Getting Started with dnAnalytics and F#

F# is a functional oriented language for the .NET platform. Although the project started at a Microsoft Research lab, it is currently under development to be included in the next version of Visual Studio.

Since F# is just one of the languages for the .NET platform, dnAnalytics can be used just as one would use it from C#: in other words, all the information on this page is relevant in the context of F# too.

Nevertheless, there is a custom functional F# front-end for dnAnalytics which we describe how to use below. The library is in dnAnalytics.FSharp.dll which one will find in the release. (Currently, you will have to build this dll by downloading the sources.)

Creating vectors and matrices

After you reference the dll in your project, you can use the following code:
open dnAnalytics.LinearAlgebra

This will not only open the dnAnalytics.LinearAlgebra namespace but also open an F# module with the same name. At this point it is fairly straightforward to create vectors and matrices: first you choose wether you want to construct a dense or a sparse vector, you call the appropriate function. Since most useful function (other than initialization) work on the Vector type, it is advised to downcast your reference to the appropriate type. E.g. I want to create a 5 dimensional vector with the squares as the entries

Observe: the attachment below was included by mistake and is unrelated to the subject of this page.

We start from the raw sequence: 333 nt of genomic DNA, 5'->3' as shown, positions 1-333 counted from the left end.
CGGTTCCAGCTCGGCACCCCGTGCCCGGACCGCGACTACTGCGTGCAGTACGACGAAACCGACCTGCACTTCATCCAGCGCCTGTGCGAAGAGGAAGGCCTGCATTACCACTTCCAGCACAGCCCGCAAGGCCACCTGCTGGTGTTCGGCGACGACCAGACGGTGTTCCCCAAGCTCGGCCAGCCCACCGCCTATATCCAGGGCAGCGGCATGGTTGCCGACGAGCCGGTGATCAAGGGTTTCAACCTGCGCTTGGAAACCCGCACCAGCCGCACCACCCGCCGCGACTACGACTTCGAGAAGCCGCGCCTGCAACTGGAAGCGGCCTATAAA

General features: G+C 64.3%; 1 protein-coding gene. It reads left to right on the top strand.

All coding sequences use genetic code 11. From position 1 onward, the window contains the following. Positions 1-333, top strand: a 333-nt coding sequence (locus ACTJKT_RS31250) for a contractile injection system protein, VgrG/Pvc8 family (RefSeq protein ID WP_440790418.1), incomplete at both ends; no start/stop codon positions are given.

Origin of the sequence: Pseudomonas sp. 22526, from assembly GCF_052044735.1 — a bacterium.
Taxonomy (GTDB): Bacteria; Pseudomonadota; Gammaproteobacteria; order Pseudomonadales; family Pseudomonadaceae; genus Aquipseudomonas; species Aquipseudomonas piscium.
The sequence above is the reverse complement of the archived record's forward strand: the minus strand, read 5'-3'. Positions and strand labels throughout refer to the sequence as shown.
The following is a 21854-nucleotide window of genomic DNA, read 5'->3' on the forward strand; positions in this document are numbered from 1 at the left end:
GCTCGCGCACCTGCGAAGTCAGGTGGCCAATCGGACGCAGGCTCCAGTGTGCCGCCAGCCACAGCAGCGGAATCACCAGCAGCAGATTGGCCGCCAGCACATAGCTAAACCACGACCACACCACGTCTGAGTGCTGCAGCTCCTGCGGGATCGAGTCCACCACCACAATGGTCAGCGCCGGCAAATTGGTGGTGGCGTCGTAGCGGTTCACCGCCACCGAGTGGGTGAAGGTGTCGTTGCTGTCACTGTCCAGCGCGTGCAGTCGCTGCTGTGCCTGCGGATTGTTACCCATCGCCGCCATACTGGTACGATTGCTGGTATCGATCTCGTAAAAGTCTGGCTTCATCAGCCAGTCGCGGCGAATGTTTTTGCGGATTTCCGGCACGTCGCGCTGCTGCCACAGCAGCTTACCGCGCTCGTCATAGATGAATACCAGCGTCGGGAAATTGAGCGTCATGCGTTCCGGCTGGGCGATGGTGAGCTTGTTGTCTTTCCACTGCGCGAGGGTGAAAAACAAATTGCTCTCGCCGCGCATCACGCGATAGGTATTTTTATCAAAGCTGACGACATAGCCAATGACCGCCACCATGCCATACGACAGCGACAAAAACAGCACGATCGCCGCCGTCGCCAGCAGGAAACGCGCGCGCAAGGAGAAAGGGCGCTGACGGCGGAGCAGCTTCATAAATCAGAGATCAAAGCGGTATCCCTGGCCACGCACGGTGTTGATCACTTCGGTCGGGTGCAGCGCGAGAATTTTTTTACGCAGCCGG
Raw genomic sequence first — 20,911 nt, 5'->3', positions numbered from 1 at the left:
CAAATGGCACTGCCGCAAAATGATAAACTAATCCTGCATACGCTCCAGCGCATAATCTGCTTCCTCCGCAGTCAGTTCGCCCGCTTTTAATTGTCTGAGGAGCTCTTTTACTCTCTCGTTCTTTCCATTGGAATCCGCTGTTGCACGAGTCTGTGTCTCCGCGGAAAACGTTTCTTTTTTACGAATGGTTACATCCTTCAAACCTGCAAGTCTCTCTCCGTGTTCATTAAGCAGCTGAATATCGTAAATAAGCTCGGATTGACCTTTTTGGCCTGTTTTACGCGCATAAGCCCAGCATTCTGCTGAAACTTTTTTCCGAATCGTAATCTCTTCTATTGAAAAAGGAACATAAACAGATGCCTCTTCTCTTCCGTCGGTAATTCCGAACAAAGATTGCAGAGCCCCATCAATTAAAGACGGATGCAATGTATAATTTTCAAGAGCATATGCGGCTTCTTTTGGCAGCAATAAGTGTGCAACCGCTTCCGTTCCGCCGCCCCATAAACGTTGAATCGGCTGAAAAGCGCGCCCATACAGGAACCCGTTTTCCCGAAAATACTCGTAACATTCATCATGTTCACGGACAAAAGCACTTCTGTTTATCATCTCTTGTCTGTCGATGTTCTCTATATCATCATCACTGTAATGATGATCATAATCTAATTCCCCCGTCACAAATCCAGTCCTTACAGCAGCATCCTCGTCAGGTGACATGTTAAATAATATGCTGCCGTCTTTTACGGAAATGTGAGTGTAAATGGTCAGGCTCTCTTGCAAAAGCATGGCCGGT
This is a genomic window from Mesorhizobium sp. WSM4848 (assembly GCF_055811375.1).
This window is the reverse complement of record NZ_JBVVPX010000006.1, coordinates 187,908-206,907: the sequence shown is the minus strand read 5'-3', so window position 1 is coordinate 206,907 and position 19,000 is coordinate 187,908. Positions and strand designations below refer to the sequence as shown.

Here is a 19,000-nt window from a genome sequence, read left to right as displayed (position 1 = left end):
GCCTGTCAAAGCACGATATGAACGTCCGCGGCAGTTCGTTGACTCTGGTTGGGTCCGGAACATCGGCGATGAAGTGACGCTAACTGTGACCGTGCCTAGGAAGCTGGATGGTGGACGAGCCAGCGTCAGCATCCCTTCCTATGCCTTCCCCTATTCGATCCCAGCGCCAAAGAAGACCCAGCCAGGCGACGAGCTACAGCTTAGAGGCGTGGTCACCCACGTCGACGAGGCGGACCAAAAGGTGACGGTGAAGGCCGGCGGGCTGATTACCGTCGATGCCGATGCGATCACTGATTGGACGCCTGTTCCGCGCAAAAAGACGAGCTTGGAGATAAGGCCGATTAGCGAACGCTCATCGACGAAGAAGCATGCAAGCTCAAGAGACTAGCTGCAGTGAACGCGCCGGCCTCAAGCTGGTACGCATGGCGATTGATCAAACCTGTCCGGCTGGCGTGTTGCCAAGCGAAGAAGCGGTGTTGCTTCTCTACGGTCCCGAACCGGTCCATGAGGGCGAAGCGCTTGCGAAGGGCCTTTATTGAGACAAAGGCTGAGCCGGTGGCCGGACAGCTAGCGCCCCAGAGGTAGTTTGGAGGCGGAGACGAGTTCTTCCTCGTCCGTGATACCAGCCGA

let v = DenseVector.init 5 (fun i -> (double i)**2.0) :> Vector

Modifying vectors and matrices

Pure functional programming suggests not modifying your datastructures while imperative programming is oblivious about this. Since F# is functionally oriented (but also supports imperative style code) you often have two options for manipulating vectors and matrices: a) a function that changes state, b) a function which doesn't change state. E.g. I want to map a vector by squaring all the entries; the state changing version
let v = DenseVector.init 5 (fun i -> (double i)**2.0) :> Vector
let w = Vector.inplace_map (fun x -> x*x) v

the functional version would look like
let v = DenseVector.init 5 (fun i -> (double i)**2.0) :> Vector
let w = Vector.map (fun x -> x*x) v

Last edited Jul 3, 2008 at 8:01 AM by jvangael, version 2

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